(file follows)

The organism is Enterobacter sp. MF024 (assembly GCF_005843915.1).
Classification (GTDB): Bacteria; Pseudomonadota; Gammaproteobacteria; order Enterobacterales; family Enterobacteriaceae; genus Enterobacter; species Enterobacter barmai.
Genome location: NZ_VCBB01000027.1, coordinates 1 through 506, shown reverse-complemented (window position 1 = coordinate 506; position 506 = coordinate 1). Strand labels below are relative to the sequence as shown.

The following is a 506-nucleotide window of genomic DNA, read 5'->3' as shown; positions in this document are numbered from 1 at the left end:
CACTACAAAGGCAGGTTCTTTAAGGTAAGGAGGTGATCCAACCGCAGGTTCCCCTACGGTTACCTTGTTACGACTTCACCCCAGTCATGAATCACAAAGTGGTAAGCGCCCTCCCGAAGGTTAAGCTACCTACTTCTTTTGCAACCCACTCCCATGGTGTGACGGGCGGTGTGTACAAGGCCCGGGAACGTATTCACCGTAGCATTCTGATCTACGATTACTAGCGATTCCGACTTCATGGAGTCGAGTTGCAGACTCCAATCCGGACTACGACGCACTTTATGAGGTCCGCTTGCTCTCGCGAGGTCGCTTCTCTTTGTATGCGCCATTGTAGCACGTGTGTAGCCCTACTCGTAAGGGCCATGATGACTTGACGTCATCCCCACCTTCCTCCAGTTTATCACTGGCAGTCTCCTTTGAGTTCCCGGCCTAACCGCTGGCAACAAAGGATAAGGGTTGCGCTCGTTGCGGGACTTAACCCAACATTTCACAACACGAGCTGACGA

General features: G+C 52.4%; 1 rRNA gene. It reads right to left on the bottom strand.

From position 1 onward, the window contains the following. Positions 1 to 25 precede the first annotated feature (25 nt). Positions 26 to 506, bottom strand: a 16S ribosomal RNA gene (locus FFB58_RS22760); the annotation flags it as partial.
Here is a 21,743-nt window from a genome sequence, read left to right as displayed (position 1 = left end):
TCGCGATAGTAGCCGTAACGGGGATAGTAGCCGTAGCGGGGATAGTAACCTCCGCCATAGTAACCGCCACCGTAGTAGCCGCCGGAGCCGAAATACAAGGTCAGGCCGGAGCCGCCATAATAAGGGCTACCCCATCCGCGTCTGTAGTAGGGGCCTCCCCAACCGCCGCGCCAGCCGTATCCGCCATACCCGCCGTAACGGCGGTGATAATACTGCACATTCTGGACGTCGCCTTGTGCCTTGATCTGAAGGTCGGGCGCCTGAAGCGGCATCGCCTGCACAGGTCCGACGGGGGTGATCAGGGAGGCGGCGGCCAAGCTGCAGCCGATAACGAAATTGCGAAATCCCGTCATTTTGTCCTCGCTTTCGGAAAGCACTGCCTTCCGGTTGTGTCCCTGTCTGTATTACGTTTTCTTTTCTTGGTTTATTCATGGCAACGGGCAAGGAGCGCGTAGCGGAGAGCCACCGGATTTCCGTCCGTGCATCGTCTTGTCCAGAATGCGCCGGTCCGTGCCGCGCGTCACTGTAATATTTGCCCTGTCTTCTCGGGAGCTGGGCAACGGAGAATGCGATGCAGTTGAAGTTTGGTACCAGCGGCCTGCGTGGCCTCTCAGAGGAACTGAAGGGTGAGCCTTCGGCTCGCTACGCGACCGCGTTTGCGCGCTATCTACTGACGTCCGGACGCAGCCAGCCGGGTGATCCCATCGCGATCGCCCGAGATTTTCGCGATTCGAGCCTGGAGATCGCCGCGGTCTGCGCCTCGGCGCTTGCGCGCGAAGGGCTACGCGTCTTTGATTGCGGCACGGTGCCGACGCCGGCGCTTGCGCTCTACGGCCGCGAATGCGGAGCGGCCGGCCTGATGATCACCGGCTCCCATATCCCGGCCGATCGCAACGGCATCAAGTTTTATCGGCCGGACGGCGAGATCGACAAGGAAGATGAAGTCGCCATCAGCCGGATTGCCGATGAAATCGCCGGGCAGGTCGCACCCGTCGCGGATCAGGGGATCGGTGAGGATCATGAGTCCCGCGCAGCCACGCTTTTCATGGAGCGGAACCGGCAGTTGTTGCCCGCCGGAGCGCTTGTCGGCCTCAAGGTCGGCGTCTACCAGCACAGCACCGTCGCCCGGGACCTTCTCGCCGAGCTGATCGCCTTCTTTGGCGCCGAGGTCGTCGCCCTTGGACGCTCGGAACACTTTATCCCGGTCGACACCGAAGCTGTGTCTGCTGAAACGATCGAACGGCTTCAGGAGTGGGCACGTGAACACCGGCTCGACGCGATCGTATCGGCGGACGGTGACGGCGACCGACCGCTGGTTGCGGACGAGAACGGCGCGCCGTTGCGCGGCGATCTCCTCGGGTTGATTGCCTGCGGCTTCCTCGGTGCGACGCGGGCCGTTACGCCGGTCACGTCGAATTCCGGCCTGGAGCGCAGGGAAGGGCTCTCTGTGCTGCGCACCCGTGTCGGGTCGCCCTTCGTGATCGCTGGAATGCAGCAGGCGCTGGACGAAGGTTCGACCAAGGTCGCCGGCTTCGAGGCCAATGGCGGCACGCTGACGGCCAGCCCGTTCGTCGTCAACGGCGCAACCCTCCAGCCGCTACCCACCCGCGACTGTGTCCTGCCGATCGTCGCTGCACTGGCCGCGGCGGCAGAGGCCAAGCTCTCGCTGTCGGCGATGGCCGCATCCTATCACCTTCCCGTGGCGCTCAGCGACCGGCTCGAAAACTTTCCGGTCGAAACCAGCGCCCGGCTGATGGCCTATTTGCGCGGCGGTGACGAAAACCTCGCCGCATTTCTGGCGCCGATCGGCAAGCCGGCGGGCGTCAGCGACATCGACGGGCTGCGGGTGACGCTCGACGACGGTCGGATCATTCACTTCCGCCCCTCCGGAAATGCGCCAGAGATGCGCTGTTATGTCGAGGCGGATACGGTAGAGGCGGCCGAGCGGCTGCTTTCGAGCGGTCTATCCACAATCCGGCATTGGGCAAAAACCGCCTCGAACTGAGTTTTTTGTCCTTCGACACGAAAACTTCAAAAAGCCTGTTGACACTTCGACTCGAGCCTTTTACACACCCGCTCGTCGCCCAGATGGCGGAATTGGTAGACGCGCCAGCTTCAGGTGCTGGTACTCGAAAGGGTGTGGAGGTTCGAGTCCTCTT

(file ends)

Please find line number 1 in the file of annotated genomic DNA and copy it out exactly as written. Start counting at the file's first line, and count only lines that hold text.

The organism is Enterobacter sp. MF024 (assembly GCF_005843915.1).